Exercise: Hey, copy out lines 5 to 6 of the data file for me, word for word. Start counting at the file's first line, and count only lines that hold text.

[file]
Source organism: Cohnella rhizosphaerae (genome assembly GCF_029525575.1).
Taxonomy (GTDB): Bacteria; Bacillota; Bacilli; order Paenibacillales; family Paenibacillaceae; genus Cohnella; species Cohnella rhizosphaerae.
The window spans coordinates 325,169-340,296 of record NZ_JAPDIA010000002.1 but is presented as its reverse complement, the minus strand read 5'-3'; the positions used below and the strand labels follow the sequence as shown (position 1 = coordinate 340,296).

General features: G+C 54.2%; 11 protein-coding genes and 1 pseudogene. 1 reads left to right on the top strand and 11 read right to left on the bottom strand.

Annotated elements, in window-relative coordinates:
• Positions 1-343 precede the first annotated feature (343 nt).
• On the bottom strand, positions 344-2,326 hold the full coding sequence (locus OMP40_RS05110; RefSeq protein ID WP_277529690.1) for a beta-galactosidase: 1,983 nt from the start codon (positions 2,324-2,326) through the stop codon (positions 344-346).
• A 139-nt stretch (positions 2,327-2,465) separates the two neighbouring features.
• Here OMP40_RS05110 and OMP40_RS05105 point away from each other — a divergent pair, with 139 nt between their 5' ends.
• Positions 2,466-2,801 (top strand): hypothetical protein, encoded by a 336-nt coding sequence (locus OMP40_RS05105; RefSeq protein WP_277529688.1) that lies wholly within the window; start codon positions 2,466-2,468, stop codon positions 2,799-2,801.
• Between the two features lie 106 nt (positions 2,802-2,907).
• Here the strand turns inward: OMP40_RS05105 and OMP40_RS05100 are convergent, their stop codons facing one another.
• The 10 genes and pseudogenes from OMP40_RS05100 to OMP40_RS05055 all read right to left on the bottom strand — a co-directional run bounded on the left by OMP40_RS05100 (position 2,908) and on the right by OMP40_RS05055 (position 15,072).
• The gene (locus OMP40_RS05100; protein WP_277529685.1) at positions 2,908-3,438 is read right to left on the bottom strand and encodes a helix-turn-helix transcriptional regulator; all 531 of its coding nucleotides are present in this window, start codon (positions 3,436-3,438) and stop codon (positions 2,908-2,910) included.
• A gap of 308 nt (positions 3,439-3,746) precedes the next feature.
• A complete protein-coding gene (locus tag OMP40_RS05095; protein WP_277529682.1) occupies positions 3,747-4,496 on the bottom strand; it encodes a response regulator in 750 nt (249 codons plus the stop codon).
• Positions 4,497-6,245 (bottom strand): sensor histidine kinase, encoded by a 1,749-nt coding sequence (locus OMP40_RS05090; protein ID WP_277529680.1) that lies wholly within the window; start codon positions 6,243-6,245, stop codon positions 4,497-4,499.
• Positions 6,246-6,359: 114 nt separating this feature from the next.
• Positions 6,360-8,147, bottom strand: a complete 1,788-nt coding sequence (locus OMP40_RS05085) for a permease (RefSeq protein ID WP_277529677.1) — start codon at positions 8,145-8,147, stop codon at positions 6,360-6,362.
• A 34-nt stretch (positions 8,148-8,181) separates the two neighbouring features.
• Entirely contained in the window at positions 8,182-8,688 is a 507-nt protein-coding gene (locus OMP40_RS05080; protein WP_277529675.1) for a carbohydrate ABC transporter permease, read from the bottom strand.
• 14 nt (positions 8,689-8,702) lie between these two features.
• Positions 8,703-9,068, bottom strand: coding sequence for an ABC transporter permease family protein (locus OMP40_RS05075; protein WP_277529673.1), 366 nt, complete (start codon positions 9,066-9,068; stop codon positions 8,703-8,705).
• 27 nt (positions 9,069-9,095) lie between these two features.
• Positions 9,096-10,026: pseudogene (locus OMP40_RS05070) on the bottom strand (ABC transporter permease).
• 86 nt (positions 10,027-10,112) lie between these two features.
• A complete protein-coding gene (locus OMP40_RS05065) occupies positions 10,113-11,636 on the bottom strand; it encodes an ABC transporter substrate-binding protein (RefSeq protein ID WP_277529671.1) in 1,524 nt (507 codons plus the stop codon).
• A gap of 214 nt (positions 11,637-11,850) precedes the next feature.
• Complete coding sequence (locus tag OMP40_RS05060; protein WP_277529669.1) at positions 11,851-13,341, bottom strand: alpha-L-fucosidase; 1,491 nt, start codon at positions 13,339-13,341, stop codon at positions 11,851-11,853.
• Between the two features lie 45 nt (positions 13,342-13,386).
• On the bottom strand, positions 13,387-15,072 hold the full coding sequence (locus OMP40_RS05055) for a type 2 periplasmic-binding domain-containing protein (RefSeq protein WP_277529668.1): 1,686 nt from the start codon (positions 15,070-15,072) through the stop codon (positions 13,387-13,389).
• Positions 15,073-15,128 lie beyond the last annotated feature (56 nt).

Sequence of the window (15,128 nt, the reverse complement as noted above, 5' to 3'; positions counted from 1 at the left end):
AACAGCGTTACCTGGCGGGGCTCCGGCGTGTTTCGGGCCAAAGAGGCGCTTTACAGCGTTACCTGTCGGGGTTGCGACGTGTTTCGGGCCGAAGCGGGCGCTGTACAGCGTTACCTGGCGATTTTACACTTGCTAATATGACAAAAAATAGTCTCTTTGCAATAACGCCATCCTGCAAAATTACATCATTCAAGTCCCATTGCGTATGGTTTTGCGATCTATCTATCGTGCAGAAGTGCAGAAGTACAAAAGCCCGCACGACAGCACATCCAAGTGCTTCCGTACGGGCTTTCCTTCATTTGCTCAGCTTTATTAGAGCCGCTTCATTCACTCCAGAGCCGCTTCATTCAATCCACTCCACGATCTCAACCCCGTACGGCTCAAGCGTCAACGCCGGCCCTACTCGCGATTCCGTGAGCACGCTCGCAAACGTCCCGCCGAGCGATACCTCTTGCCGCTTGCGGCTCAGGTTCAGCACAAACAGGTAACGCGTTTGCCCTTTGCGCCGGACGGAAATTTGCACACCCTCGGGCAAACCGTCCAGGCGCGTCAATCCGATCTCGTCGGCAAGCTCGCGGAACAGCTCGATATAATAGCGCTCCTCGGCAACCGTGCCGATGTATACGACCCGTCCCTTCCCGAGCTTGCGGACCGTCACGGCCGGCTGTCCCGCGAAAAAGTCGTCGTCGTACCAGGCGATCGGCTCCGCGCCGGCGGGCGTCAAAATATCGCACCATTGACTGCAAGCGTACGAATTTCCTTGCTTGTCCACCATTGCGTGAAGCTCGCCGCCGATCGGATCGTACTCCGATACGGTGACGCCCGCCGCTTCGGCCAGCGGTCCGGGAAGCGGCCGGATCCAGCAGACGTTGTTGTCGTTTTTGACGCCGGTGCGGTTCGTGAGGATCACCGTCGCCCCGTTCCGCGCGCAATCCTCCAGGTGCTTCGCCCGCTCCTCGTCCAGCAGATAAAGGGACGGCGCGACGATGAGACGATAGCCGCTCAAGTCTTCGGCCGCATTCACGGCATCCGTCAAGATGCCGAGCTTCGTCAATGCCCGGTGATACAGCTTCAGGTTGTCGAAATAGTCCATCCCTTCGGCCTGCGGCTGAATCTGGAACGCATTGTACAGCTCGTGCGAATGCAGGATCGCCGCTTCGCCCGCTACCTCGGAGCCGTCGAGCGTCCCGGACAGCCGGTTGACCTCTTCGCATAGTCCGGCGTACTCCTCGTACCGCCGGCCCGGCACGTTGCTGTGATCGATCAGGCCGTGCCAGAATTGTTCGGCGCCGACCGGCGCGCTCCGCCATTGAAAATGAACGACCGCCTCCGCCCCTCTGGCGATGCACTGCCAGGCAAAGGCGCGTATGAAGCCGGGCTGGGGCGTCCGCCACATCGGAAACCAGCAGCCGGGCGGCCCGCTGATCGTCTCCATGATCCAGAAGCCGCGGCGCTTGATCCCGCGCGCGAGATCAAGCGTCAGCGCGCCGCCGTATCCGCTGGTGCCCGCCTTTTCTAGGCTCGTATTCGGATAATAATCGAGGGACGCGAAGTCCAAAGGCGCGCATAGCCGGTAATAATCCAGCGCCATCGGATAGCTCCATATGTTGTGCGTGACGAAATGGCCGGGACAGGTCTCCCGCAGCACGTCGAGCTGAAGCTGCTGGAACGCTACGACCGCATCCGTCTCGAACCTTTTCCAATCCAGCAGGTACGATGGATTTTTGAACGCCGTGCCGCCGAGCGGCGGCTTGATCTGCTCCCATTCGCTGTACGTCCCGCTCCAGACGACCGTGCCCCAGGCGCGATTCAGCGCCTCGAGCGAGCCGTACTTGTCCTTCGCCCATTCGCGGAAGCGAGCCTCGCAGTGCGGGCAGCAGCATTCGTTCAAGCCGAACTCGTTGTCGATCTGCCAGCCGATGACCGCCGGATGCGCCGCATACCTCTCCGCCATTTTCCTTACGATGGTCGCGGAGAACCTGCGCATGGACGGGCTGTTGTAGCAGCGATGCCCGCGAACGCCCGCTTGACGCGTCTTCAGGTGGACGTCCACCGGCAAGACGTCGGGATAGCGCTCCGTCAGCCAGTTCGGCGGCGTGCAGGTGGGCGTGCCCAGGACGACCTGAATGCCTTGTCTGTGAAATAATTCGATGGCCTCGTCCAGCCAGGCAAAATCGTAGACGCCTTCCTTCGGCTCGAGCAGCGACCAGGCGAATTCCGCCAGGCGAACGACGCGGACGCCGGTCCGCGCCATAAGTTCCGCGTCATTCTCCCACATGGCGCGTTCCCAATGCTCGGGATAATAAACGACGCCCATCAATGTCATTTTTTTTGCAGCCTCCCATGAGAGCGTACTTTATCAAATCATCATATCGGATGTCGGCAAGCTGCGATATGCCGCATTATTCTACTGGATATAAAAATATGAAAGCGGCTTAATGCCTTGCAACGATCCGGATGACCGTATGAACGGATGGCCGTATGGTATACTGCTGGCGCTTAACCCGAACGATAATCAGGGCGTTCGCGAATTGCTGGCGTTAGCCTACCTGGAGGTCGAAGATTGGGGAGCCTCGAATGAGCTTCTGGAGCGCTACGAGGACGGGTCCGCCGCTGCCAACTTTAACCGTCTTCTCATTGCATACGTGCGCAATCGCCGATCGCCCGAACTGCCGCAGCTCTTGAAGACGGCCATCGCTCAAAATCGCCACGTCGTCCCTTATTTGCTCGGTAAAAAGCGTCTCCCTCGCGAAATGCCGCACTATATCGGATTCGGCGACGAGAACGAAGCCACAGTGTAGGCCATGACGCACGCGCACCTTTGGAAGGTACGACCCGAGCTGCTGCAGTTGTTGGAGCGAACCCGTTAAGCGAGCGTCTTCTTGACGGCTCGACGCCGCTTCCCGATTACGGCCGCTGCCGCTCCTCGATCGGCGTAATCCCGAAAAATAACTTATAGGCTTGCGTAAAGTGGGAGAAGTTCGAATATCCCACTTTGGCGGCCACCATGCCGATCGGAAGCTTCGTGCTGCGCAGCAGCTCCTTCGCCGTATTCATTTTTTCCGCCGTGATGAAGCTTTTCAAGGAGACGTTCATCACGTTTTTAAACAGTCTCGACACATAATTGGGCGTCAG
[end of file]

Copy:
Annotated elements, in window-relative coordinates:
• Positions 1-343 precede the first annotated feature (343 nt).